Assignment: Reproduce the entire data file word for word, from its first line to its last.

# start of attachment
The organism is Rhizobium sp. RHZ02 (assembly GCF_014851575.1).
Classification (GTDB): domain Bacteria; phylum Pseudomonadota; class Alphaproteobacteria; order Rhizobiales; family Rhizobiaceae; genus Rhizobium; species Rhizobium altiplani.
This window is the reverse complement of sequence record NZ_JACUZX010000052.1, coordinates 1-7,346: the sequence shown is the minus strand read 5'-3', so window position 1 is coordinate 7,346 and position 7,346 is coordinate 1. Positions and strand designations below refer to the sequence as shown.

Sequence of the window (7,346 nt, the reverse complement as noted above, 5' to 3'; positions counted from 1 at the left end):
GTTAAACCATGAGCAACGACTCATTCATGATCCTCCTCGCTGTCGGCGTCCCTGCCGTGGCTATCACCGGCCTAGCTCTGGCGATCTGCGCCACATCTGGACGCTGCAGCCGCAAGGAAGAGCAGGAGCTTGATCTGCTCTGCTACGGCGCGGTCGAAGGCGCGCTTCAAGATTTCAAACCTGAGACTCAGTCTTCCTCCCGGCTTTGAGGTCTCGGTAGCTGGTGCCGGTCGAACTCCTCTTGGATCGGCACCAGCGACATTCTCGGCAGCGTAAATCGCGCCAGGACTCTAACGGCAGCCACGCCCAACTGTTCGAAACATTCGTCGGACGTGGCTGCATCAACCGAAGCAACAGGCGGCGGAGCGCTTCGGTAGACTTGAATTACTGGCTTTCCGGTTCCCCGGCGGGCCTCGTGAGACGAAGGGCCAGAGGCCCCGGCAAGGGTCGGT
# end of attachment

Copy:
The organism is Rhizobium sp. RHZ02 (assembly GCF_014851575.1).
Classification (GTDB): domain Bacteria; phylum Pseudomonadota; class Alphaproteobacteria; order Rhizobiales; family Rhizobiaceae; genus Rhizobium; species Rhizobium altiplani.
This window is the reverse complement of sequence record NZ_JACUZX010000052.1, coordinates 1-7,346: the sequence shown is the minus strand read 5'-3', so window position 1 is coordinate 7,346 and position 7,346 is coordinate 1. Positions and strand designations below refer to the sequence as shown.

Sequence of the window (7,346 nt, the reverse complement as noted above, 5' to 3'; positions counted from 1 at the left end):
GTTAAACCATGAGCAACGACTCATTCATGATCCTCCTCGCTGTCGGCGTCCCTGCCGTGGCTATCACCGGCCTAGCTCTGGCGATCTGCGCCACATCTGGACGCTGCAGCCGCAAGGAAGAGCAGGAGCTTGATCTGCTCTGCTACGGCGCGGTCGAAGGCGCGCTTCAAGATTTCAAACCTGAGACTCAGTCTTCCTCCCGGCTTTGAGGTCTCGGTAGCTGGTGCCGGTCGAACTCCTCTTGGATCGGCACCAGCGACATTCTCGGCAGCGTAAATCGCGCCAGGACTCTAACGGCAGCCACGCCCAACTGTTCGAAACATTCGTCGGACGTGGCTGCATCAACCGAAGCAACAGGCGGCGGAGCGCTTCGGTAGACTTGAATTACTGGCTTTCCGGTTCCCCGGCGGGCCTCGTGAGACGAAGGGCCAGAGGCCCCGGCAAGGGTCGGT